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What’s the best way to declutter your mind?

It’s easy to feel like a failure as a mom if you’ve been feeling overwhelmed, unfocused, or anxious lately. When your thoughts are all over the place and your mind is racing, nothing seems to go right.

Learn how to calm your thoughts, stay focused, and be more productive with these seven easy tips.

1. Practice mindfulness

Focus on being in the moment. Instead of worrying about your to-do list in the middle of spin class or trying to create a mental grocery shopping list while playing with your kids at the park, enjoy the moment.

While mindfulness seems easy, it may take a little work, especially if you haven’t done it or if you’re super stressed.

Some simple tricks to get started:

  • Start a journal
  • Spend 15 minutes before bed reflecting on your day
  • Write down three things that made you feel grateful or happy every day

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2. Stop multitasking

Part of practicing mindfulness is noticing the small things or the little details and immersing yourself in the moment. But if you’re trying to do several things at once, mindfulness is a little difficult.

Studies have shown that the human brain isn’t capable of “multitasking.” Instead, when you do more than one activity, your brain is actually switching tasks quickly and repeatedly.

It’s no wonder you feel exhausted by noon if you’ve been “multitasking” all morning!

Instead of trying to juggle everything at once, focus on one thing at a time.

Even if you get distracted, either make a note of the distraction (write it down if you’re worried that you’ll forget) or ignore it. Then continue doing your original task.

3. Create a simplified to-do list

Create your to-do list to be more mindful and avoid multitasking, too.

Either before bed every night or first thing in the morning, make a list of everything that you want to accomplish.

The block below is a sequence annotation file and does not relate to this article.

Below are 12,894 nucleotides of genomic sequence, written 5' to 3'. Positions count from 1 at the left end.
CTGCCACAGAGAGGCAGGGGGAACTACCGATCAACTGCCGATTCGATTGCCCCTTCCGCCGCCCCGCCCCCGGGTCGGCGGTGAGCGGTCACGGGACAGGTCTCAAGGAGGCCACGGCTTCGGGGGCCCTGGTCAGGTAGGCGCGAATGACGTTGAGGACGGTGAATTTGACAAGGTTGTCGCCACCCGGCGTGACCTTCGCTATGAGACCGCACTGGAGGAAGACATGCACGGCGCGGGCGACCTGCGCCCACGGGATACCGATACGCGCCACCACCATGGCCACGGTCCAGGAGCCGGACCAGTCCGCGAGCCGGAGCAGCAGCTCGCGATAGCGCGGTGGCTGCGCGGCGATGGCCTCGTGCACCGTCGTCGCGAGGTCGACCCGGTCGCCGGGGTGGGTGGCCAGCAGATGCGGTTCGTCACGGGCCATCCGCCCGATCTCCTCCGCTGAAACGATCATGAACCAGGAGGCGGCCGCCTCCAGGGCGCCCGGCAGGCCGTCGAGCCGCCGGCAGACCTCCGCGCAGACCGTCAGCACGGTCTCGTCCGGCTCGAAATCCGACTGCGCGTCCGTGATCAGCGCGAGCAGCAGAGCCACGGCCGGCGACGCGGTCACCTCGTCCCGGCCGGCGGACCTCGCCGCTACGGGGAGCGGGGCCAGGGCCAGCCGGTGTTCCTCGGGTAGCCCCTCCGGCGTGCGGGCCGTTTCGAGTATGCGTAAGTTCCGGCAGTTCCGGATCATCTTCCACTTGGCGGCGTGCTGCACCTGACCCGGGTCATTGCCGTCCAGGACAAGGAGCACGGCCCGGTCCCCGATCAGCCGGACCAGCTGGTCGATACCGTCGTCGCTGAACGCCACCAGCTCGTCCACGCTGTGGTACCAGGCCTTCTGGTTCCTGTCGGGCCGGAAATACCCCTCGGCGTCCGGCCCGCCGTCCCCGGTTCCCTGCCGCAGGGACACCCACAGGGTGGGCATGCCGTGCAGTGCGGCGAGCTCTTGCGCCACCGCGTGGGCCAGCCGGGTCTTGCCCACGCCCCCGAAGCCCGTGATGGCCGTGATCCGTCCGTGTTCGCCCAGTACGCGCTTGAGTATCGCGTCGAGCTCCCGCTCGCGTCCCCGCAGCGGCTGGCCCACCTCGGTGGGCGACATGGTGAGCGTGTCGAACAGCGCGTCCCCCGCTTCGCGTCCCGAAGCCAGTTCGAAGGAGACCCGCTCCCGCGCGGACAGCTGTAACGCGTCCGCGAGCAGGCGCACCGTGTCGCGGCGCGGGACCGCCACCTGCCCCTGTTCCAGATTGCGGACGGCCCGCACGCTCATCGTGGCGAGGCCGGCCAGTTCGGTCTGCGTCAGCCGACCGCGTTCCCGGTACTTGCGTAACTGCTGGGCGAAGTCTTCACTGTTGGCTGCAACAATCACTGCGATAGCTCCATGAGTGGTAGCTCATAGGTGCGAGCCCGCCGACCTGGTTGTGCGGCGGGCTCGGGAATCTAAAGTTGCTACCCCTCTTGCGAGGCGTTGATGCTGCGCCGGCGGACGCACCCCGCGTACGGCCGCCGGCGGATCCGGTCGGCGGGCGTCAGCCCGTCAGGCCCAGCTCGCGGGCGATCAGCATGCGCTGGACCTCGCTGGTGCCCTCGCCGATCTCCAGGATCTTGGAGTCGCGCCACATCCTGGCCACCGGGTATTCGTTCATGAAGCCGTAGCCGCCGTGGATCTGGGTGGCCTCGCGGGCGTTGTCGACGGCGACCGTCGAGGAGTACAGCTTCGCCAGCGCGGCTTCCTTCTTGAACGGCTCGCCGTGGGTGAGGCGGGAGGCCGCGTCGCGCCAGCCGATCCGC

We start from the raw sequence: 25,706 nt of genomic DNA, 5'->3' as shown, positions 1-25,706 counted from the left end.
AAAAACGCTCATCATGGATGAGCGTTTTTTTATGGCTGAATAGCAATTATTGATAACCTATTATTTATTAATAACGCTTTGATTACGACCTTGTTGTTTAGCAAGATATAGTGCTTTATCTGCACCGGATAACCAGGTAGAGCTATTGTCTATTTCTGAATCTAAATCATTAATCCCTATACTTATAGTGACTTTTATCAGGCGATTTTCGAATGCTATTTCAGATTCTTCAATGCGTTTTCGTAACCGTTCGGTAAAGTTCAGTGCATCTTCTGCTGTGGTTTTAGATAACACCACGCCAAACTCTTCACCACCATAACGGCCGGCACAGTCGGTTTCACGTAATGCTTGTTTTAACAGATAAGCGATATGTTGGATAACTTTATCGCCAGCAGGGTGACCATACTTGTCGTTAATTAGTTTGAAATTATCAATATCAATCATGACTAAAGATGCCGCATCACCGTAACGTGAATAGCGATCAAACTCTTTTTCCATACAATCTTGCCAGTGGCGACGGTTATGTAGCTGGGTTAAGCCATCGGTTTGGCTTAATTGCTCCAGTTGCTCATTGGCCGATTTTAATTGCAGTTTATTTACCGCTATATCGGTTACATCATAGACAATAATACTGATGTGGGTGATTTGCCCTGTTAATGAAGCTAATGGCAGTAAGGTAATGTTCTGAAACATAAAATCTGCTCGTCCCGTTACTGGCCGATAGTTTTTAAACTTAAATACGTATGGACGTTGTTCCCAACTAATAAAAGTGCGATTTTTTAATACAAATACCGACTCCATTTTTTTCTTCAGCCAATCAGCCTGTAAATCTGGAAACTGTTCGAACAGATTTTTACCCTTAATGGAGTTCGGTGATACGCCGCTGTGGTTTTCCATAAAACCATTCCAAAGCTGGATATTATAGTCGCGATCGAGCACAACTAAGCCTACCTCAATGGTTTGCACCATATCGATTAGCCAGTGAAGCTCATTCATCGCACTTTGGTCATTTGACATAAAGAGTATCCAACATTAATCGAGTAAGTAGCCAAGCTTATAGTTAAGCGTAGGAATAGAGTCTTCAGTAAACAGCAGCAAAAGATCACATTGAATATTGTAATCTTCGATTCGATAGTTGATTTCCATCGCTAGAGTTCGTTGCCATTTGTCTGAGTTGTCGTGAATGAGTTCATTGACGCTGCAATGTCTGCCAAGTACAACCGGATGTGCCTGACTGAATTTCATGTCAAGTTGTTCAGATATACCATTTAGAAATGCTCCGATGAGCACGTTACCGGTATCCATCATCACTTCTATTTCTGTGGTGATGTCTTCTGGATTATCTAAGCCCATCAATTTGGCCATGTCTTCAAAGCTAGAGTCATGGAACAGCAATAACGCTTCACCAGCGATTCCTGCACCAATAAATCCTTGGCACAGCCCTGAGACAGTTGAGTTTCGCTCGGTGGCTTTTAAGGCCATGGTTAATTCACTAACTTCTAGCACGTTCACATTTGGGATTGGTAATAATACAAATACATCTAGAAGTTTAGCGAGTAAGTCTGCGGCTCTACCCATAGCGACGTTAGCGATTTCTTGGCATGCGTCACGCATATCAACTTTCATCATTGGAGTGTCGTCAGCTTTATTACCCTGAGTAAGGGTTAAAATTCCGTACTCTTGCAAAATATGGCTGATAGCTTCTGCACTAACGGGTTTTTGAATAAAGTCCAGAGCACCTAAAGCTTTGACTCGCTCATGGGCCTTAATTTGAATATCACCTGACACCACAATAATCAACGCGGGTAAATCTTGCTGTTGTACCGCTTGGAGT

According to the Ivy Lee method, which I first learned about in the book Atomic Habits, you should write down the six most important things you need to accomplish each day.

Prioritize those six items in order of their “true importance.”

When you’re ready to work, concentrate only on the first task. Work until the first task is finished before moving on to the second task.

Approach the rest of your list in the same fashion.

At the end of the day, move any unfinished items to a new list of six tasks for the following day. Repeat this process every day.

To determine your tasks’ “true importance,” think about which task would make everything else easier.

For example, if you have “grocery shop, clean the house, donate a bag of clothes to Goodwill, and bake muffins” on your to-do list, think about which order makes the most sense. It’ll be easier to clean the house before you grocery shop and carry the bags into your house, but it also makes sense to bake before you clean in case you make a mess.

However, depending on your personality (and the day), you may find that six items is overwhelming.

In the Organized Motherhood Planner, I have a space to write my top three to-do list tasks.

If I have more tasks that need to be completed, I can list them in the “notes” section, but for the most part, I consider the day a success if I finish my top three things.

I’ve also found that I get stressed out if I have more than three things to do in a day. For example, my to-do list yesterday consisted of: